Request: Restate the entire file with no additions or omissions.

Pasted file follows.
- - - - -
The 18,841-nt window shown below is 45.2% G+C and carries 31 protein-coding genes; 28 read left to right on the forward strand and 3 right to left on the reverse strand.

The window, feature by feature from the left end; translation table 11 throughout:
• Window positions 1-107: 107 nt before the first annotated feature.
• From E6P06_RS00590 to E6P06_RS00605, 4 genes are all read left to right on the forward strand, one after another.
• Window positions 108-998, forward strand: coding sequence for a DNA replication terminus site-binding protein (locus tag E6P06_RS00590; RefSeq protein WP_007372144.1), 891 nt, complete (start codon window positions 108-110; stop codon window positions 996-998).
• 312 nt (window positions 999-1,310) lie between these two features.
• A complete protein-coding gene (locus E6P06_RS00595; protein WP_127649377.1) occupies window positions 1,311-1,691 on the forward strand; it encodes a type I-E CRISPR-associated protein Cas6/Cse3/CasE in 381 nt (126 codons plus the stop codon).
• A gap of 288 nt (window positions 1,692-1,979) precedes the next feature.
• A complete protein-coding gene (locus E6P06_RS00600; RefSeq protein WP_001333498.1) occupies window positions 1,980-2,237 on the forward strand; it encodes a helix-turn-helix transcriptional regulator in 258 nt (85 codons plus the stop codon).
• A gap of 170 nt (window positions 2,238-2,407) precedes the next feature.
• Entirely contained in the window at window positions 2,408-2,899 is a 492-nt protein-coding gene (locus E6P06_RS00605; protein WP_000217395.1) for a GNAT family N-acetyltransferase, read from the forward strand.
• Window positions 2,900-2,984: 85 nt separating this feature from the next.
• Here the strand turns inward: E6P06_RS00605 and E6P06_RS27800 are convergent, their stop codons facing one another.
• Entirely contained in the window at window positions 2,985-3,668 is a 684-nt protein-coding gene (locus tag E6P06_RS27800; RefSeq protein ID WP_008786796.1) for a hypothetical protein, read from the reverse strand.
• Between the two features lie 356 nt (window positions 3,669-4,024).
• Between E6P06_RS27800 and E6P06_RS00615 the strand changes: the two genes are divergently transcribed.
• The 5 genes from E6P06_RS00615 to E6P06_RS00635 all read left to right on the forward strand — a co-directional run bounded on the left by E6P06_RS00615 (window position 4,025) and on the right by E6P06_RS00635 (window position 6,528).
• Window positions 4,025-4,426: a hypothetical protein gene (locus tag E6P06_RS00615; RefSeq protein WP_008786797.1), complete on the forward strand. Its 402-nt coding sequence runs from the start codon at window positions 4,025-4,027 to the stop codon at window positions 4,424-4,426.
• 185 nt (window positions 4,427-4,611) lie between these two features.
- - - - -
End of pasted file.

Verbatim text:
The 18,841-nt window shown below is 45.2% G+C and carries 31 protein-coding genes; 28 read left to right on the forward strand and 3 right to left on the reverse strand.

The window, feature by feature from the left end; translation table 11 throughout:
• Window positions 1-107: 107 nt before the first annotated feature.
• From E6P06_RS00590 to E6P06_RS00605, 4 genes are all read left to right on the forward strand, one after another.
• Window positions 108-998, forward strand: coding sequence for a DNA replication terminus site-binding protein (locus tag E6P06_RS00590; RefSeq protein WP_007372144.1), 891 nt, complete (start codon window positions 108-110; stop codon window positions 996-998).
• 312 nt (window positions 999-1,310) lie between these two features.
• A complete protein-coding gene (locus E6P06_RS00595; protein WP_127649377.1) occupies window positions 1,311-1,691 on the forward strand; it encodes a type I-E CRISPR-associated protein Cas6/Cse3/CasE in 381 nt (126 codons plus the stop codon).
• A gap of 288 nt (window positions 1,692-1,979) precedes the next feature.
• A complete protein-coding gene (locus E6P06_RS00600; RefSeq protein WP_001333498.1) occupies window positions 1,980-2,237 on the forward strand; it encodes a helix-turn-helix transcriptional regulator in 258 nt (85 codons plus the stop codon).
• A gap of 170 nt (window positions 2,238-2,407) precedes the next feature.
• Entirely contained in the window at window positions 2,408-2,899 is a 492-nt protein-coding gene (locus E6P06_RS00605; protein WP_000217395.1) for a GNAT family N-acetyltransferase, read from the forward strand.
• Window positions 2,900-2,984: 85 nt separating this feature from the next.
• Here the strand turns inward: E6P06_RS00605 and E6P06_RS27800 are convergent, their stop codons facing one another.
• Entirely contained in the window at window positions 2,985-3,668 is a 684-nt protein-coding gene (locus tag E6P06_RS27800; RefSeq protein ID WP_008786796.1) for a hypothetical protein, read from the reverse strand.
• Between the two features lie 356 nt (window positions 3,669-4,024).
• Between E6P06_RS27800 and E6P06_RS00615 the strand changes: the two genes are divergently transcribed.
• The 5 genes from E6P06_RS00615 to E6P06_RS00635 all read left to right on the forward strand — a co-directional run bounded on the left by E6P06_RS00615 (window position 4,025) and on the right by E6P06_RS00635 (window position 6,528).
• Window positions 4,025-4,426: a hypothetical protein gene (locus tag E6P06_RS00615; RefSeq protein WP_008786797.1), complete on the forward strand. Its 402-nt coding sequence runs from the start codon at window positions 4,025-4,027 to the stop codon at window positions 4,424-4,426.
• 185 nt (window positions 4,427-4,611) lie between these two features.